Why I like Domino

My colleague Patrick sent me a very interesting blog entry about Sharepoint and what it takes to master it.

Interesting reading for every one who wants to know a little more about the product and what it is like to work with it.

Read it?… Ok!
Now you now why I’m happy to be a Domino developer. I suppose we can expect another rip and replace version from Microsoft.
I can’t figure out, why developer keep up with a product management like that? You constantly have to relearn. The experience and knowledge you get is partly made useless with every new version forcing you to learn the basics again. It’s a waist of resources!
I do like challenges. But I do not like to have to throw away my knowledge every time a new release gets out.
No, better stick with things that tends to evolve instead of revolving.

I know a customers developing there own products to overcome these obstacle. After a Biztalk upgrade all their plug-ins were useless, since the api was rewritten. So the decision was made to develop something more independent. Nice to see that Microsoft value them so much, that they get an award for it. But it also shows that some customer are aware of the risks with Microsoft development , you should always consider the fact that you may loose your development investments, when upgrading.
Is that something that is considered in TCO and ROI calculation? Apparently not, the install base would be considerably smaller then.

Microsoft seams to make everything they touch to a complex non transparent issue at the moment. Take the OOXML draft with 6000+ pages. Why so complex?
Microsoft had a very good start with DOS. It’s was simple and easy to use. Basic was also easy to use, not very useful, but simple.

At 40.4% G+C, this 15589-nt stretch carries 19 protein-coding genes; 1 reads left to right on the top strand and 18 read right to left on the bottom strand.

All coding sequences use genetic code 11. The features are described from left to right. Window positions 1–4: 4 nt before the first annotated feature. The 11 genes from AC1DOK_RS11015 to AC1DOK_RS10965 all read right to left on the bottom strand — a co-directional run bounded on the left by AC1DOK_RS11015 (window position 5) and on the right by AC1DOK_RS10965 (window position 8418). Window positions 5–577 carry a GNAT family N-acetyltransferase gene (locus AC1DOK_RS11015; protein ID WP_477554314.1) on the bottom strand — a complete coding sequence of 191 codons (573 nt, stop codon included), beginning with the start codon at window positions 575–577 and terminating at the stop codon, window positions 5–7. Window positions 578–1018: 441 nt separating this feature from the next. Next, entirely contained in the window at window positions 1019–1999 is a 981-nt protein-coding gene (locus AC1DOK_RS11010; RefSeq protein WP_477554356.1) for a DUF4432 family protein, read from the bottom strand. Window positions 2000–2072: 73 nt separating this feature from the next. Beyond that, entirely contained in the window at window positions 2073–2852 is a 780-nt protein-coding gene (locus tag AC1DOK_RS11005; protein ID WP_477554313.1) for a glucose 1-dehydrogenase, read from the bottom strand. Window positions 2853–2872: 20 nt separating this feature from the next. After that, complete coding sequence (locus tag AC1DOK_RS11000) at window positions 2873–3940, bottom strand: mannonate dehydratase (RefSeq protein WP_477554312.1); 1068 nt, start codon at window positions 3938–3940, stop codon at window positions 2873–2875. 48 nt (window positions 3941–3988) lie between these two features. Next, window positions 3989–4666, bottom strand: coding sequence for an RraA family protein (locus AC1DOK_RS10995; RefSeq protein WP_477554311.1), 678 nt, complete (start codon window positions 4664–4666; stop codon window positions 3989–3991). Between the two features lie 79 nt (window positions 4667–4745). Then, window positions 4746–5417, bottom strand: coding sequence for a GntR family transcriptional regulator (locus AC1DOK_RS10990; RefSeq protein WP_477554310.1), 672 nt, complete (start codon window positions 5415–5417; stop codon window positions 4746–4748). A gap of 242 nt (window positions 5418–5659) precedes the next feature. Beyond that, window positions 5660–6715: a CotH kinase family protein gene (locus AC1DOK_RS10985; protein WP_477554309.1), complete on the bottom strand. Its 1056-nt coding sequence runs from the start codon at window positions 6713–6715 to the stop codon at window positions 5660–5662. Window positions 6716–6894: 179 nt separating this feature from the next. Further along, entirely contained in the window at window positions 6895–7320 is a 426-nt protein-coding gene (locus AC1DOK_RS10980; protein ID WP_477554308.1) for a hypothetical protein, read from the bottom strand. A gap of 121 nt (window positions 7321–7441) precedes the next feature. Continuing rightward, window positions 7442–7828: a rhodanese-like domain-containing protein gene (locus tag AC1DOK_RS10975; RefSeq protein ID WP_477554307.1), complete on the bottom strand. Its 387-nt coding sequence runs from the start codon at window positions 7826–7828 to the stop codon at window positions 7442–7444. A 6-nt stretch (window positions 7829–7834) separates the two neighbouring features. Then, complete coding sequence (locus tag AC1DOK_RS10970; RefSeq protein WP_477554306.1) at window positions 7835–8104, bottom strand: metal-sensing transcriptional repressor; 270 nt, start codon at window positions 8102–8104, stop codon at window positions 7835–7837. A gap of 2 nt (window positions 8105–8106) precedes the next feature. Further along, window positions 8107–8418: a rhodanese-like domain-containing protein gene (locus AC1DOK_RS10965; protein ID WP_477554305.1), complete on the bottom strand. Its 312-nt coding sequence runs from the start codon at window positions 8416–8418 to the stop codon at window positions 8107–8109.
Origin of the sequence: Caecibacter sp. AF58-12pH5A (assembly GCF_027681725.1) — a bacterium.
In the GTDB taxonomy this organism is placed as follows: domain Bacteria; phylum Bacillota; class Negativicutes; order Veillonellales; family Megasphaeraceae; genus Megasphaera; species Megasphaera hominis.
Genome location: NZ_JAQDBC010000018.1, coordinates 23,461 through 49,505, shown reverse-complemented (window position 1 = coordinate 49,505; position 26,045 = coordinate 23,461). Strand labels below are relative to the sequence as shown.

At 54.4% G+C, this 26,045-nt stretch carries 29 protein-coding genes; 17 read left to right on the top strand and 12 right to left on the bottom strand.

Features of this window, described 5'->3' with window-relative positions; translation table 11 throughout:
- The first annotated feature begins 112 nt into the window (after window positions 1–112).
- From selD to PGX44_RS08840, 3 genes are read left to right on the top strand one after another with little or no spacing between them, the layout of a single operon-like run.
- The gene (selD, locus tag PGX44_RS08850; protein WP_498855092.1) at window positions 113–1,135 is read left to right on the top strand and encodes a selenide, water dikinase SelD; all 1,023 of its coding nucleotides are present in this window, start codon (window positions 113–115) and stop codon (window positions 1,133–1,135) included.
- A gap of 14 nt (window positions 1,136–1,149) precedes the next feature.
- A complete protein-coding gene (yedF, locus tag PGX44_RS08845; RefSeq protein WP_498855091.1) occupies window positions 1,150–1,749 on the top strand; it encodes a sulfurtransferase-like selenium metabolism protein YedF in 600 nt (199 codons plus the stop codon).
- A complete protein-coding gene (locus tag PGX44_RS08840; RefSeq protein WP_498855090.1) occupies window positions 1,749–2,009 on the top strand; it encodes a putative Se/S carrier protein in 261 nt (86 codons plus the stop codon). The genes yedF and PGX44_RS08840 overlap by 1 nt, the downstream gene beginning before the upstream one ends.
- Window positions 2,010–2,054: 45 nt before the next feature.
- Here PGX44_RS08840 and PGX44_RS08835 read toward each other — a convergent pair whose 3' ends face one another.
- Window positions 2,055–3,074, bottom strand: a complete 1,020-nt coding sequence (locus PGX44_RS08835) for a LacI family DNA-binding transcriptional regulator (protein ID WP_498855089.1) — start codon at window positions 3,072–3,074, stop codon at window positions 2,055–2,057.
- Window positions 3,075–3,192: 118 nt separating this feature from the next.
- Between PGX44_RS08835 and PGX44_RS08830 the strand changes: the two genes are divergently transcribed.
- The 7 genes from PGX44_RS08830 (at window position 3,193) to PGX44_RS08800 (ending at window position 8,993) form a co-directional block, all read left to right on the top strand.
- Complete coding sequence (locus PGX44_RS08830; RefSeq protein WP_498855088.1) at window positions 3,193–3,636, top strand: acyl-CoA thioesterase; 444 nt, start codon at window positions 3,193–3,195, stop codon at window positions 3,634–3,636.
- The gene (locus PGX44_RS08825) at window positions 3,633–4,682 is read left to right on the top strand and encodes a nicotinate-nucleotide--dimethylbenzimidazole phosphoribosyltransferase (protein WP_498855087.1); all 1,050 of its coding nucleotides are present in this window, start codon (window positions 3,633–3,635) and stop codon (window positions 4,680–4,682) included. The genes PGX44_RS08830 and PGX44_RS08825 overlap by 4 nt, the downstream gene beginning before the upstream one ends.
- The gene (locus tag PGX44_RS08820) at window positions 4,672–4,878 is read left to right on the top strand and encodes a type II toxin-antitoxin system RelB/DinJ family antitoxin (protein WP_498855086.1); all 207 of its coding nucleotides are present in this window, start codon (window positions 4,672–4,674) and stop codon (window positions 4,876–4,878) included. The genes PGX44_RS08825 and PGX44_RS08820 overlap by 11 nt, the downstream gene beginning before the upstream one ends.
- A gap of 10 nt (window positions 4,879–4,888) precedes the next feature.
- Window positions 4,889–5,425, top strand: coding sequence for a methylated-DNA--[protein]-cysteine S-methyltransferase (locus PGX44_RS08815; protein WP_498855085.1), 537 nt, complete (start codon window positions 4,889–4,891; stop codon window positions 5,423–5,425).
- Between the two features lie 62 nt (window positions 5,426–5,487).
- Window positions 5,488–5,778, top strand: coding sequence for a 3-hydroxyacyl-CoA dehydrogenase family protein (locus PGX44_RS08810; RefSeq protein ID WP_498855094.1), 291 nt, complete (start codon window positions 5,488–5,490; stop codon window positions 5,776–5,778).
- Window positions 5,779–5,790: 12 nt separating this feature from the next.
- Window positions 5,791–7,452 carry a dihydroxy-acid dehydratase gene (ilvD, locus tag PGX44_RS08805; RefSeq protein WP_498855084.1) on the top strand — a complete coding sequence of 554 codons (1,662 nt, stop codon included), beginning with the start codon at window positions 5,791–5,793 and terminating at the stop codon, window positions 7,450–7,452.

I believe Microsoft lost the word simple after Word 2.0.

In the blog entry there is a list on technologies you have to master to customize Sharepoint. I wounder how that list would look for Domino and Quicker.

First from the Real World software development blog listing:

1. SharePoint
2. SQL Server
3. Internet Information Server
4. Active Directory
5. File Stores
6. Indexing
7. Software Development
8. Search Engines (To help customize the brutal search built into it)
9. Database Design and Development
10. XML
11. .NET 2.0
12. ISA Server
13. Master Pages

And for Domino with Quickr:

  1. Domino server
  2. LotusScript
  3. Formula
  4. Java
  5. JavaScript
  6. XML

(Comparing Domino and Quickr and Sharepoint with each other is not fair, but comparing Microsoft products against Lotus products have never been fair, either way)

What struck me most is not the fact that there is a big difference in the number of lines, but he fact there is only one product/system to learn. No SQL server, no IIS… only Domino!

Now I know why I like Domino, it is simple to manage and easy to use. Developing application can be quick and simple or hard and complex. You as a developer have the choice.

At the moment I feel lucky not having to learn another system, being able to concentrate on things I find interesting. Namely perfecting my Java, JavaScript and the new (not rewritten) functionalities in Domino 8.

Maybe that’s why so many Domino developer have time to blog 🙂

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Some issues when installing the Quickr QIssues from SNAPPS

Tried to install QIssues from SNAPPS this week at a business partner event (Moment Quickr Partner Teknik utbildning) in Kista, Sweden.

Focus off the event was to learn how to install and customize Quickr.

The course were held by Rob Enright a great teacher even though his music taste needs getting used to 😉 . A lot of hands on, which I like a lot. Good step by step instructions even though the material had some small obstacles to overcome, as typos and some order issues.